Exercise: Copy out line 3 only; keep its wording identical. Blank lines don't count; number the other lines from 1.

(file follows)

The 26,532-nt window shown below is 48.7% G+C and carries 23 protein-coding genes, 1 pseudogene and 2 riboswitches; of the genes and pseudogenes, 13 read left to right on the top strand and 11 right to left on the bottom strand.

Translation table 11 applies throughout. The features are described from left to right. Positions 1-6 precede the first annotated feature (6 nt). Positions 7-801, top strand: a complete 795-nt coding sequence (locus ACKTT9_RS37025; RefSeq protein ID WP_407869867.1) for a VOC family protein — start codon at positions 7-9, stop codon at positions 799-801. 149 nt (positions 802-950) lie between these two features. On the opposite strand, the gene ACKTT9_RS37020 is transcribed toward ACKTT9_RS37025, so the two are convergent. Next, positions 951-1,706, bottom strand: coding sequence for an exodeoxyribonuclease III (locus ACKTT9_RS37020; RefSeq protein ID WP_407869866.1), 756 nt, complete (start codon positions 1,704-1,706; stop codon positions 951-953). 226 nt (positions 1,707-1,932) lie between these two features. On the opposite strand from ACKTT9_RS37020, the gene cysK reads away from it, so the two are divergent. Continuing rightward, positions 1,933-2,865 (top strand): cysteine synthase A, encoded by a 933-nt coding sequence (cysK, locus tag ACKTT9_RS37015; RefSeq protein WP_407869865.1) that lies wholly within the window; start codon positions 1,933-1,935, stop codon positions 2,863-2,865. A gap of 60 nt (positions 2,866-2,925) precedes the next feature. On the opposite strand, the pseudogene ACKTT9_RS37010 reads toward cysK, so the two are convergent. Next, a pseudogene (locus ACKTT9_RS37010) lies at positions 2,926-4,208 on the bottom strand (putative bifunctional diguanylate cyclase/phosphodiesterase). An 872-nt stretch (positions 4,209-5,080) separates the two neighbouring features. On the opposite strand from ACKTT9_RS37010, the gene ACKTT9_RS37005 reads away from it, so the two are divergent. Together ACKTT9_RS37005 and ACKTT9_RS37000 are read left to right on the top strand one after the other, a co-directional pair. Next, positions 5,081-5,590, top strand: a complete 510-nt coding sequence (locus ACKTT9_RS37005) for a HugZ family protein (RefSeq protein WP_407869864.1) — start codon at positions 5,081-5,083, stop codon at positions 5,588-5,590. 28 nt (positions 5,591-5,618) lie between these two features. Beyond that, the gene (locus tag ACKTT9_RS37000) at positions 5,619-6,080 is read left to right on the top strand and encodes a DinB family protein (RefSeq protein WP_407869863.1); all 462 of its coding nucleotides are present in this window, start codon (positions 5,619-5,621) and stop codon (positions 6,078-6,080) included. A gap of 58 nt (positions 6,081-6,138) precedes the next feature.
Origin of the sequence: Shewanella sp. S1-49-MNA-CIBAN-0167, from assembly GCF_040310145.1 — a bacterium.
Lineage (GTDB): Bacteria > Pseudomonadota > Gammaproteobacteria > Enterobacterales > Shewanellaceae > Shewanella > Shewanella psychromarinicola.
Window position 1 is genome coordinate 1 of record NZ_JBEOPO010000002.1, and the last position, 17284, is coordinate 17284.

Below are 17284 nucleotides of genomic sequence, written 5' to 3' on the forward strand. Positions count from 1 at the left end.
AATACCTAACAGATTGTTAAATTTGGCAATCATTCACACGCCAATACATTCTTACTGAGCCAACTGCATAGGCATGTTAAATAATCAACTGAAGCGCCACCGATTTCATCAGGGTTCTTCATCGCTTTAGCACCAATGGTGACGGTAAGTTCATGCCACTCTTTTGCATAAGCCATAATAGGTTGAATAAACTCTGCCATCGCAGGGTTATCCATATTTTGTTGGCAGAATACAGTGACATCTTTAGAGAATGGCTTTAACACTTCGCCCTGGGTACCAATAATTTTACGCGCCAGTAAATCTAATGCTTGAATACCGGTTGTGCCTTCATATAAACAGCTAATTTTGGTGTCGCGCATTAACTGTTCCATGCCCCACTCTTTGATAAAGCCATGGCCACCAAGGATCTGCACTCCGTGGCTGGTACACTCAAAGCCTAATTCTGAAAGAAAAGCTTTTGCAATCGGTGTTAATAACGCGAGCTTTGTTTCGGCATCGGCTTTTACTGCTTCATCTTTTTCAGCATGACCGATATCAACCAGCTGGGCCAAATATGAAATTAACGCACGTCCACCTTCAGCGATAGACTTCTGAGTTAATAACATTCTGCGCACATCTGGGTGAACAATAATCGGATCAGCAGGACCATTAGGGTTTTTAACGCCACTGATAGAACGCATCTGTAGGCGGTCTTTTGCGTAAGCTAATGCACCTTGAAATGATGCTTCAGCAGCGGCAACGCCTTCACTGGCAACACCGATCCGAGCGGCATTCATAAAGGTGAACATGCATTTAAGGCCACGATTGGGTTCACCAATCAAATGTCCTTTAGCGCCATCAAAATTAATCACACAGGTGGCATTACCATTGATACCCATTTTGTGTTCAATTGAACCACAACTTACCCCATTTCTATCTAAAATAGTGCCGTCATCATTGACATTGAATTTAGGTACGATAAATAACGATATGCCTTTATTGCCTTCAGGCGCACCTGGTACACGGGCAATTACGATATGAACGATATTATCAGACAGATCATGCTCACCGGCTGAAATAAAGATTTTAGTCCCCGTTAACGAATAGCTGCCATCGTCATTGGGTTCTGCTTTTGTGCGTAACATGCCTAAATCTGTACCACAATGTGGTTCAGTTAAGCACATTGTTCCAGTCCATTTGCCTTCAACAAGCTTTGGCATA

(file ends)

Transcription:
Origin of the sequence: Shewanella sp. S1-49-MNA-CIBAN-0167, from assembly GCF_040310145.1 — a bacterium.